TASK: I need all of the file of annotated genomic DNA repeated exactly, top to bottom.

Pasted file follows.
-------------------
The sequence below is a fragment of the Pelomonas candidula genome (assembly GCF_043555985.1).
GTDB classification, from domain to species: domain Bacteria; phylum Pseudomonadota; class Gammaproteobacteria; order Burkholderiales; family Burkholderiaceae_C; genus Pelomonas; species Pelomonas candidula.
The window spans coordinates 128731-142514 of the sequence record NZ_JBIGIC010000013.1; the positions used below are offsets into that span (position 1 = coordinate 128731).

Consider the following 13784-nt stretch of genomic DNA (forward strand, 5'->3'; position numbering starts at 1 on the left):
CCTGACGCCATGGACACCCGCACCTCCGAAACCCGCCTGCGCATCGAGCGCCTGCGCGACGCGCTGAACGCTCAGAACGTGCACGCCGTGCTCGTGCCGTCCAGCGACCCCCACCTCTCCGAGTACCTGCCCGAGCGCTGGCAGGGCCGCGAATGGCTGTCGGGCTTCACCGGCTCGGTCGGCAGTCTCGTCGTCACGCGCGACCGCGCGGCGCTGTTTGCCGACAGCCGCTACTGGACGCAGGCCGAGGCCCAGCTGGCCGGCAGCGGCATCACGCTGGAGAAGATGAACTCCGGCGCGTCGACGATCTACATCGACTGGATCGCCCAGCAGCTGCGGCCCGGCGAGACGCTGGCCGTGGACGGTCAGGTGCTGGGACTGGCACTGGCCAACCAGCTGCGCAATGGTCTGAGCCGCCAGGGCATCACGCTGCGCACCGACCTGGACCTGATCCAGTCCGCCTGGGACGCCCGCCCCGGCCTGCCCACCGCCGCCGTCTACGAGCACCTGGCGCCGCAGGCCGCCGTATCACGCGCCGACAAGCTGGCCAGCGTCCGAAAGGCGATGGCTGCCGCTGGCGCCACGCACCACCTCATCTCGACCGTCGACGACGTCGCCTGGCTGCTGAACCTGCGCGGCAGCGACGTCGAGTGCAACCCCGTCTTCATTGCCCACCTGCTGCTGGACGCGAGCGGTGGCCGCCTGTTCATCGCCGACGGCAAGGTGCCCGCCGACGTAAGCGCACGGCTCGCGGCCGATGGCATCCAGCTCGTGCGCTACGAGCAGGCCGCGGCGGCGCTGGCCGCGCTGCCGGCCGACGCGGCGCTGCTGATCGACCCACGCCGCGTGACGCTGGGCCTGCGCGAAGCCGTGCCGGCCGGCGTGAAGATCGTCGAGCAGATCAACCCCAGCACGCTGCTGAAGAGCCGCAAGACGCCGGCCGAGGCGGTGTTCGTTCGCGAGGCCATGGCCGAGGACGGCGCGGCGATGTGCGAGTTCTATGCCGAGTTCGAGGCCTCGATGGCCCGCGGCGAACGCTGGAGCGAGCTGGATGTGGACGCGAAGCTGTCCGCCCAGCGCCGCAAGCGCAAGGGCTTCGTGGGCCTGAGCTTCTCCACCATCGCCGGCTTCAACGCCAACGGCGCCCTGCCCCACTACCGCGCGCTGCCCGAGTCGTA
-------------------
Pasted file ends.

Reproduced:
The sequence below is a fragment of the Pelomonas candidula genome (assembly GCF_043555985.1).
GTDB classification, from domain to species: domain Bacteria; phylum Pseudomonadota; class Gammaproteobacteria; order Burkholderiales; family Burkholderiaceae_C; genus Pelomonas; species Pelomonas candidula.
The window spans coordinates 128731-142514 of the sequence record NZ_JBIGIC010000013.1; the positions used below are offsets into that span (position 1 = coordinate 128731).

Consider the following 13784-nt stretch of genomic DNA (forward strand, 5'->3'; position numbering starts at 1 on the left):
CCTGACGCCATGGACACCCGCACCTCCGAAACCCGCCTGCGCATCGAGCGCCTGCGCGACGCGCTGAACGCTCAGAACGTGCACGCCGTGCTCGTGCCGTCCAGCGACCCCCACCTCTCCGAGTACCTGCCCGAGCGCTGGCAGGGCCGCGAATGGCTGTCGGGCTTCACCGGCTCGGTCGGCAGTCTCGTCGTCACGCGCGACCGCGCGGCGCTGTTTGCCGACAGCCGCTACTGGACGCAGGCCGAGGCCCAGCTGGCCGGCAGCGGCATCACGCTGGAGAAGATGAACTCCGGCGCGTCGACGATCTACATCGACTGGATCGCCCAGCAGCTGCGGCCCGGCGAGACGCTGGCCGTGGACGGTCAGGTGCTGGGACTGGCACTGGCCAACCAGCTGCGCAATGGTCTGAGCCGCCAGGGCATCACGCTGCGCACCGACCTGGACCTGATCCAGTCCGCCTGGGACGCCCGCCCCGGCCTGCCCACCGCCGCCGTCTACGAGCACCTGGCGCCGCAGGCCGCCGTATCACGCGCCGACAAGCTGGCCAGCGTCCGAAAGGCGATGGCTGCCGCTGGCGCCACGCACCACCTCATCTCGACCGTCGACGACGTCGCCTGGCTGCTGAACCTGCGCGGCAGCGACGTCGAGTGCAACCCCGTCTTCATTGCCCACCTGCTGCTGGACGCGAGCGGTGGCCGCCTGTTCATCGCCGACGGCAAGGTGCCCGCCGACGTAAGCGCACGGCTCGCGGCCGATGGCATCCAGCTCGTGCGCTACGAGCAGGCCGCGGCGGCGCTGGCCGCGCTGCCGGCCGACGCGGCGCTGCTGATCGACCCACGCCGCGTGACGCTGGGCCTGCGCGAAGCCGTGCCGGCCGGCGTGAAGATCGTCGAGCAGATCAACCCCAGCACGCTGCTGAAGAGCCGCAAGACGCCGGCCGAGGCGGTGTTCGTTCGCGAGGCCATGGCCGAGGACGGCGCGGCGATGTGCGAGTTCTATGCCGAGTTCGAGGCCTCGATGGCCCGCGGCGAACGCTGGAGCGAGCTGGATGTGGACGCGAAGCTGTCCGCCCAGCGCCGCAAGCGCAAGGGCTTCGTGGGCCTGAGCTTCTCCACCATCGCCGGCTTCAACGCCAACGGCGCCCTGCCCCACTACCGCGCGCTGCCCGAGTCGTA